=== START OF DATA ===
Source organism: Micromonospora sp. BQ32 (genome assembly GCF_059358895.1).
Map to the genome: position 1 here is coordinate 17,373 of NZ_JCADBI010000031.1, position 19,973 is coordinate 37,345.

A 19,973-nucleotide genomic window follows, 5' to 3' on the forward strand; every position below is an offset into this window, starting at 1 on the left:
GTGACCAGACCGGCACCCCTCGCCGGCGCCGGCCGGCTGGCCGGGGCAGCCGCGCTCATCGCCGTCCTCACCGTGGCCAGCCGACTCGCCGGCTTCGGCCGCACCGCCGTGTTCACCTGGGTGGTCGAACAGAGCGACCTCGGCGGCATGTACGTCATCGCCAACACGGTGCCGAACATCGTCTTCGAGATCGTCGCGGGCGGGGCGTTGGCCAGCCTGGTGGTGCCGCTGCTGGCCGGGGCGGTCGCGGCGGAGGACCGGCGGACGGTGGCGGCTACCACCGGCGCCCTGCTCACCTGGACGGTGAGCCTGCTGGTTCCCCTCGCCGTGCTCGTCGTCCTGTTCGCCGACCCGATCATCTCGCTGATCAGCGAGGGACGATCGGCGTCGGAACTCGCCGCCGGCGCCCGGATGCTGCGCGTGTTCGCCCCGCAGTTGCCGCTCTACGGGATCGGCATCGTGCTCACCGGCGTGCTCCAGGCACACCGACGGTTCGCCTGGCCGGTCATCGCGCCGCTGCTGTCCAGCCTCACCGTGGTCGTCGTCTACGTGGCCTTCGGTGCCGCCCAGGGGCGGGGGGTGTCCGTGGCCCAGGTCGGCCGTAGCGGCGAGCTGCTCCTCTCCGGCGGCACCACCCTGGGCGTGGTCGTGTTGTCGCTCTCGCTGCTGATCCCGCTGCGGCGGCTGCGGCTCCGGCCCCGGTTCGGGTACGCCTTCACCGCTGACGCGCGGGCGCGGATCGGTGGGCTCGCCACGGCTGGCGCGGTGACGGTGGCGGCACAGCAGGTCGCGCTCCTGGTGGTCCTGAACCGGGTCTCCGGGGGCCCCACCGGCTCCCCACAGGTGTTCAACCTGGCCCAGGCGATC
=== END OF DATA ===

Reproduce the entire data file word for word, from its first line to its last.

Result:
Source organism: Micromonospora sp. BQ32 (genome assembly GCF_059358895.1).
Map to the genome: position 1 here is coordinate 17,373 of NZ_JCADBI010000031.1, position 19,973 is coordinate 37,345.

A 19,973-nucleotide genomic window follows, 5' to 3' on the forward strand; every position below is an offset into this window, starting at 1 on the left:
GTGACCAGACCGGCACCCCTCGCCGGCGCCGGCCGGCTGGCCGGGGCAGCCGCGCTCATCGCCGTCCTCACCGTGGCCAGCCGACTCGCCGGCTTCGGCCGCACCGCCGTGTTCACCTGGGTGGTCGAACAGAGCGACCTCGGCGGCATGTACGTCATCGCCAACACGGTGCCGAACATCGTCTTCGAGATCGTCGCGGGCGGGGCGTTGGCCAGCCTGGTGGTGCCGCTGCTGGCCGGGGCGGTCGCGGCGGAGGACCGGCGGACGGTGGCGGCTACCACCGGCGCCCTGCTCACCTGGACGGTGAGCCTGCTGGTTCCCCTCGCCGTGCTCGTCGTCCTGTTCGCCGACCCGATCATCTCGCTGATCAGCGAGGGACGATCGGCGTCGGAACTCGCCGCCGGCGCCCGGATGCTGCGCGTGTTCGCCCCGCAGTTGCCGCTCTACGGGATCGGCATCGTGCTCACCGGCGTGCTCCAGGCACACCGACGGTTCGCCTGGCCGGTCATCGCGCCGCTGCTGTCCAGCCTCACCGTGGTCGTCGTCTACGTGGCCTTCGGTGCCGCCCAGGGGCGGGGGGTGTCCGTGGCCCAGGTCGGCCGTAGCGGCGAGCTGCTCCTCTCCGGCGGCACCACCCTGGGCGTGGTCGTGTTGTCGCTCTCGCTGCTGATCCCGCTGCGGCGGCTGCGGCTCCGGCCCCGGTTCGGGTACGCCTTCACCGCTGACGCGCGGGCGCGGATCGGTGGGCTCGCCACGGCTGGCGCGGTGACGGTGGCGGCACAGCAGGTCGCGCTCCTGGTGGTCCTGAACCGGGTCTCCGGGGGCCCCACCGGCTCCCCACAGGTGTTCAACCTGGCCCAGGCGATC